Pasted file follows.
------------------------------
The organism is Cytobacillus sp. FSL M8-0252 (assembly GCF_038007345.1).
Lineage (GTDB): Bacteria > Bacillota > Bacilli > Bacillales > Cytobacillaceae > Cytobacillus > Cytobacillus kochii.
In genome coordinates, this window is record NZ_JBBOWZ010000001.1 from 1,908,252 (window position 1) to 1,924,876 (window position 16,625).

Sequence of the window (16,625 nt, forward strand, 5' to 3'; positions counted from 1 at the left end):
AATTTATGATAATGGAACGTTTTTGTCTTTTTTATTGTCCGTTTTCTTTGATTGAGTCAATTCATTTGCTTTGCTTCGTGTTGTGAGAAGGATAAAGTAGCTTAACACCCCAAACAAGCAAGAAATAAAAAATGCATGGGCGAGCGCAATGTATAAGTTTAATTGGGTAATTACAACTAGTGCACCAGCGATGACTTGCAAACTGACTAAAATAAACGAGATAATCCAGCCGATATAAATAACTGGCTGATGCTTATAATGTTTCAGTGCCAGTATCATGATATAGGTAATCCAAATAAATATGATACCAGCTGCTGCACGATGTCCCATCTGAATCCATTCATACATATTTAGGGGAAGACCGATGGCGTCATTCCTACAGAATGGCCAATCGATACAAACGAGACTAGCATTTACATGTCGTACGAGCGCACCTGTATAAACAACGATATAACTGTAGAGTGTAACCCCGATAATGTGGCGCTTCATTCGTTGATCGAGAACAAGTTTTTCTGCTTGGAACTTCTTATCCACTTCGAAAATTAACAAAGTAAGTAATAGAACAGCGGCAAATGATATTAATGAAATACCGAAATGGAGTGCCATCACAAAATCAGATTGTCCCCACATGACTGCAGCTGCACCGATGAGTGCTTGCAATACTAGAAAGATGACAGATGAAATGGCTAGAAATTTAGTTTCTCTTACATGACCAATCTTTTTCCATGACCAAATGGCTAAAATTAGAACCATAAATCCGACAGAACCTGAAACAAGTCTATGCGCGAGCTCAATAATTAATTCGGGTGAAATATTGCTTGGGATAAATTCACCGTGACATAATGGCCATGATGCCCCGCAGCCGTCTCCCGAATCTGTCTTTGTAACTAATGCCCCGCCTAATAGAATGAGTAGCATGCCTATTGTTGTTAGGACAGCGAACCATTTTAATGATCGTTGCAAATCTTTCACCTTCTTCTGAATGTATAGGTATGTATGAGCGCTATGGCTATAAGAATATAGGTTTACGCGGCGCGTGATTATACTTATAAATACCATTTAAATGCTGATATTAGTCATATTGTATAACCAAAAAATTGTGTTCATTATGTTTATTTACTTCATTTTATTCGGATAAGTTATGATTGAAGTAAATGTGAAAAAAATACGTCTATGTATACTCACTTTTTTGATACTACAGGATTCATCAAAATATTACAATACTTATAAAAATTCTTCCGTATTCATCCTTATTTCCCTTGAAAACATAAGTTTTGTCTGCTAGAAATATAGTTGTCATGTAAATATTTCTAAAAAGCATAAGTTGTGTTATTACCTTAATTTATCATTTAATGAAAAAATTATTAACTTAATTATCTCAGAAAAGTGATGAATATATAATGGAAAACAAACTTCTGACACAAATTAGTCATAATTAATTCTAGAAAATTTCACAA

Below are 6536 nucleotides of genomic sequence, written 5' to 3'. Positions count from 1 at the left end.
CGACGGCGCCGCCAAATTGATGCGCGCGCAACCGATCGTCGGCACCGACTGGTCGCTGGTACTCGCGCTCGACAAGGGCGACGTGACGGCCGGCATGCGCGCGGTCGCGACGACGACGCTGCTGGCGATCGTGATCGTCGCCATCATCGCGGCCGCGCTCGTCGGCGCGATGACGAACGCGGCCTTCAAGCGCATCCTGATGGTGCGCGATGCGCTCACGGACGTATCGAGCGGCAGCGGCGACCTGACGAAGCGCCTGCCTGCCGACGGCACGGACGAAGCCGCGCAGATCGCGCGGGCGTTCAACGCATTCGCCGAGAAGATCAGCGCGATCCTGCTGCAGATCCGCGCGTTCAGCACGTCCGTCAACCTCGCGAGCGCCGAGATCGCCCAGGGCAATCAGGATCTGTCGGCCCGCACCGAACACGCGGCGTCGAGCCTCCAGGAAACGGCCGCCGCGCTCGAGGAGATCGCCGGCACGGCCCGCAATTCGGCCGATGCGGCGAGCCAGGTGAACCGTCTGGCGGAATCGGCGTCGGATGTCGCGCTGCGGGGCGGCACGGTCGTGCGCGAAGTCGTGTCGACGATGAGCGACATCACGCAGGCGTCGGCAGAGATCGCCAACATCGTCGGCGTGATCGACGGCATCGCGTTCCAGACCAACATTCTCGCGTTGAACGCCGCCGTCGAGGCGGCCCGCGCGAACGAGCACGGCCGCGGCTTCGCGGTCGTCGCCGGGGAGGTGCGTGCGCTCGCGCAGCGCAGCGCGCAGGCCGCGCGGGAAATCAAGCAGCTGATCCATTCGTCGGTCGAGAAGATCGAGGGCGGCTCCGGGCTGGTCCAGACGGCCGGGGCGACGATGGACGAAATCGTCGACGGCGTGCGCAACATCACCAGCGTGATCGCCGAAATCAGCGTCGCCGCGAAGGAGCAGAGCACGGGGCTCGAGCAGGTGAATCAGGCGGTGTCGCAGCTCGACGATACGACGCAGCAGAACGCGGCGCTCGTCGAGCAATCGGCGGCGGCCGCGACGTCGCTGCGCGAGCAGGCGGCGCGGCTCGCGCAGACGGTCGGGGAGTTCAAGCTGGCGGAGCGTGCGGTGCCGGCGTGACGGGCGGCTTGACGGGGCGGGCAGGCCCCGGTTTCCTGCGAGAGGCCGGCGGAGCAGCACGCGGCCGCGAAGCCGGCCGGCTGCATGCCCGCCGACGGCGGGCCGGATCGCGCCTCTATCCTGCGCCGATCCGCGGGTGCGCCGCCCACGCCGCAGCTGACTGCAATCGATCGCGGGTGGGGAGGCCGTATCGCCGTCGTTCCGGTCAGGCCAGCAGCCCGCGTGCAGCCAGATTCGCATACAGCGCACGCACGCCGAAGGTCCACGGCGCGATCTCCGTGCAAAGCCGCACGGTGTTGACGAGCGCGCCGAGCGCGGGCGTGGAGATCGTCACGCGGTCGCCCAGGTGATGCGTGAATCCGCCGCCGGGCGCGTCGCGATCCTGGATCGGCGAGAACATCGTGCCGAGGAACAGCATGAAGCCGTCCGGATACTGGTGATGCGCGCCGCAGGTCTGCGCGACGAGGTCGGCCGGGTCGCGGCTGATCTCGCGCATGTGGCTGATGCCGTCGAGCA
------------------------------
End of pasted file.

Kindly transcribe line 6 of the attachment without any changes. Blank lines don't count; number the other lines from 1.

Below are 6536 nucleotides of genomic sequence, written 5' to 3'. Positions count from 1 at the left end.